I think the problem is that in your zeal to find niggling errors in my writing, you overlook the main issue, which is consistency and clarity. These are areas in which most academic authors are not especially known as either role models or teachers. What would be really instructive, rather than defending each of my punctuation choices, would be for you to share a few links to publications of your own and we could see if your insistence on style guides has resulted in clear, interesting, readable prose. Of course the down side is that by doing so you could be providing the fodder for an entire blog series, called something like “Good Writin’ from the Perfesser.”

      5. I think this needs to get settled out on the Parkway. See you both at Tuesday’s NPR.

      6. I see now that I took the wrong approach in my initial comment. So let’s imagine that we can erase that along with subsequent interactions and consider instead the following as my initial comment.

        ====================================================

        Hey, Seth, great blog post about yet another doping cyclist. I can imagine that the time will soon come when cyclists with doping tendencies will give up the idea for fear of being excoriated in your blog.

        I did notice, however, that your pluralization of KOM could in some cases be confused with the possessive form. You wrote “KOM’s” instead of the more commonly used plural form of initialisms and acronyms without the apostrophe as in “KOMs” (compare also “CD’s” vs. “CDs”). In the context of your blog post, its meaning is clear. But I must point out that there are some contexts in which the use of the apostrophe in the plural form can lead to ambiguity. Compare:

        I would like to see the Navy SEAL’s clubbing.
        I would like to see the Navy SEALs clubbing.

        If the apostrophe is used for both the plural and possessive forms, it is not clear if I want to see a Navy serviceman clubbed or instead see Navy servicemen enjoying themselves at a swinging nightspot. Reserving apostrophes for possessive forms makes it clear in the second case that I want to see them partying.

        Note that the presence of the very same symbol placed lower in the text as a comma can also make an important difference in meaning. Compare:

        Stop clubbing, Navy SEALs.
        Stop clubbing Navy SEALs.

        I initially hesitated making this observation as your writing is paradigm of consistency and clarity in stark contrast to the writing of many academic authors (I’m sure you can easily find many instances of sloppy writing in my two books that can be accessed online at http://faculty.education.illinois.edu/g-cziko/wm/ and http://faculty.education.illinois.edu/g-cziko/twd/).

        In any case, your blog is consistently entertaining and informative regardless of how you pluralize acronyms and initialisms. Nonetheless, I would seriously consider becoming a paid subscriber if I start seeing you write these plurals without superfluous and potentially ambiguous apostrophes.

        Sincerely,
        Professor Cziko

        1. Really?? Why didn’t you say so?

          KOMs.

          SEALs.

          NASAs.

          Waiting for my $2.99 with bated breath.

      7. I’m sure it is pedantically pathetic that I find this part of the conversation way more interesting than the whole bloody cow thing.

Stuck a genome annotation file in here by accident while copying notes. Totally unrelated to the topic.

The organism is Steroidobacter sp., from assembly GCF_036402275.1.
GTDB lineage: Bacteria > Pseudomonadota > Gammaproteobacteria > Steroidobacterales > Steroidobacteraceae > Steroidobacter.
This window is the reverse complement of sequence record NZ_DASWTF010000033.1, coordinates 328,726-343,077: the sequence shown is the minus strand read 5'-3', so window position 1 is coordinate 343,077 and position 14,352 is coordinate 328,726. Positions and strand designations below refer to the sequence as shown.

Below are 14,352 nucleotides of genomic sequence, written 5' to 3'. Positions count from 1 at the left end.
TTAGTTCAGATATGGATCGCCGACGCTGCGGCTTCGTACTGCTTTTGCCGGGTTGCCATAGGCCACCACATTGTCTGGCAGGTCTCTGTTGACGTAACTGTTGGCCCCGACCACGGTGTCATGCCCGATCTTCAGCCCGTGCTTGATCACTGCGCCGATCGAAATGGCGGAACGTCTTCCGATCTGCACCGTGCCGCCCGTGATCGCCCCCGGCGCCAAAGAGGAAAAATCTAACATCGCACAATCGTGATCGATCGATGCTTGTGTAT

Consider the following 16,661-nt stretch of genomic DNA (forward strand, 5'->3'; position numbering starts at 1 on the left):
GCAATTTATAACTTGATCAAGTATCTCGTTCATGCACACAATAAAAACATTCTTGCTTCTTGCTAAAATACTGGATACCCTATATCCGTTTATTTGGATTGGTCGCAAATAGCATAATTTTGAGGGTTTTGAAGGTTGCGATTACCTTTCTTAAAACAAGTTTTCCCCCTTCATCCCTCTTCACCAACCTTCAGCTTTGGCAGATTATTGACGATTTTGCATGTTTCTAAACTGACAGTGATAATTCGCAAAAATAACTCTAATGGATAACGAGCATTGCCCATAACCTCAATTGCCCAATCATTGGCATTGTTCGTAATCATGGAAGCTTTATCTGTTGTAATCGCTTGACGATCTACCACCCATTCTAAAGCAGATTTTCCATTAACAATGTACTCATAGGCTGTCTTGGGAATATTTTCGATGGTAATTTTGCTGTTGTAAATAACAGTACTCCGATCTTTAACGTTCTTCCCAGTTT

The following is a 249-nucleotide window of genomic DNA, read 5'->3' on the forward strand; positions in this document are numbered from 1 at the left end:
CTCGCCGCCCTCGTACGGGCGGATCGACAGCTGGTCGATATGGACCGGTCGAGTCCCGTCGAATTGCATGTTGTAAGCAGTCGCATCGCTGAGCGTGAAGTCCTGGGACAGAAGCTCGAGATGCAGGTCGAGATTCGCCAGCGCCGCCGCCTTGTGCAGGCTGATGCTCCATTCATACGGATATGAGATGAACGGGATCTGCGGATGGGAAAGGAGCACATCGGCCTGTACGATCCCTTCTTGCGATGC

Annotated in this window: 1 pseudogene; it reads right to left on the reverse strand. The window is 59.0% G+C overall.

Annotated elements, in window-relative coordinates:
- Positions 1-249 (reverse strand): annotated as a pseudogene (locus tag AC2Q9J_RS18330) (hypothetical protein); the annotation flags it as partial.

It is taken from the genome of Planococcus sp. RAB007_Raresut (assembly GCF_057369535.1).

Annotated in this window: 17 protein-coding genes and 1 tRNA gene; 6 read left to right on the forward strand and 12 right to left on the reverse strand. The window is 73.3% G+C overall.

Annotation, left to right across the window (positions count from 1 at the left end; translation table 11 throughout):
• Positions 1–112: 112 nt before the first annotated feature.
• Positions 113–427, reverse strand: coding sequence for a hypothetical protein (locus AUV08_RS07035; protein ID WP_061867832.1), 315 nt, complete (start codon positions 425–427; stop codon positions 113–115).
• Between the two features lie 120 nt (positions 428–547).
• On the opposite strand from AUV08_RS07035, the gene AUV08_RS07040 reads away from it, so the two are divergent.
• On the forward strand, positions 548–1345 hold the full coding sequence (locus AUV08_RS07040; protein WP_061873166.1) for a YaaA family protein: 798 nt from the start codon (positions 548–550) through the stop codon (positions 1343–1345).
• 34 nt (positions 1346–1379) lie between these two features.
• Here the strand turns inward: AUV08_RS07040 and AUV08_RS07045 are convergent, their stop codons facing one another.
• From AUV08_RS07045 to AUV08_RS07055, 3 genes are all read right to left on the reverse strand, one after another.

1. Professor Cziko won’t answer unless you subscribe to his blog … $299.00/month.

  2. I’ll stick with $2.99, thanks. Cow’s blood just won’t do it for me, but good luck with the new model!! 🙂

    1. I’ve already sold 100 vials and 14 bags of calf’s blood. The customer is some dude named Jeff Novitzky.

  3. Anemic Patient Group — sounds about right. And remember, Actovegin worked for Voldemort in 2000 and Tiger Woods in 2009…..

  4. I’d like to point out it was a misdemeanor to resell EPO. One step up from a traffic ticket. So, of course there’s a doping problem.

    I wonder why the USOC and NCAA do not sponsor Federal legislation for felony penalties for hack PED distributors like this guy? Does broadcast revenue trump safe sports? We can be sure they are “studying the issue” … for decades.

    1. One year in jail sharing cells with Freaky, Deathmob, and Braincrusher can go by really slowly.

        1. It’s so sad that good folks like Jared and the Colorado movie theater mass killer get bullied in prison by those mean inmates. Life really is so unfair.

  5. Oh c’mon Seth, according to his own Strava profile, which is posted on the Internet and thus is obviously true, he was the most tested amateur cyclist in ‘Murrika (let’s face it, the only place that really matters), in 2013-14 (please ignore the years before and after this), and did not test positive even ONE time (that you know of) during that limited period of time.

    We all know that when an athlete has been repeatedly tested and never failed a test, then he is clearly clean. We have heard this argument before and it’s safe to say that such a clean testing record is conclusive evidence of a clean rider. OK well, at least evidence of a clean rider since that one pesky test that he did fail back in 2012. And the drugs he was selling back in 2011. Other than that, totally clean.

    Waiting for the retraction, buddy.

    http://i42.photobucket.com/albums/e344/refthimos/Capture_zpscwzgzq47.png

    1. It’s not called a “presidency” when the office is run by an insane fascist.

      1. Right, it’s called DICK-TA-TOR and he really brings out the “best” in people. United we stand, divided we fall. Doesn’t all this divisiveness prove just how great America is?

        1. We’re great we didn’t crack the top 10 of the happiest countries survey, which makes me very angry.

  6. Pingback: Dick Doper Threatened with Potential Jail Time | Steve Tilford

    1. I may have beaten you to the punch, but you said it better!! “Okay, obviously, the dude is a dick.”

      Hahahahahaha!

  7. I would just like to say that my recent move to Colorado is pure coincidence. Although if someone does see Nick, I need to talk to him about my last “jersey order”

    1. Hahaha! Hey, I’ll also ask him about my “jersey” orders, too. And my special “bibs.” And my customized “socks.”

      1. yeah, a terrible great person or great terrible person. Either way, its a win-win for the guy.

  8. I can only assume that this poor, poor soul in Colorado was forcibly presented with spending $600 on a vial or on a kit…and well…have you seen the kit?

    1. My appointment on the throne Monday morning is now anxiously awaited. Sounds like someone needs a good old-fashioned smackdown. Or anti-SLAPPdown, as the case may be. Can’t wait to read this one!

  9. No problem with “bloody Mary’s” as a plural. Fucking passing-on-the-right low-forehead booger-eating morons.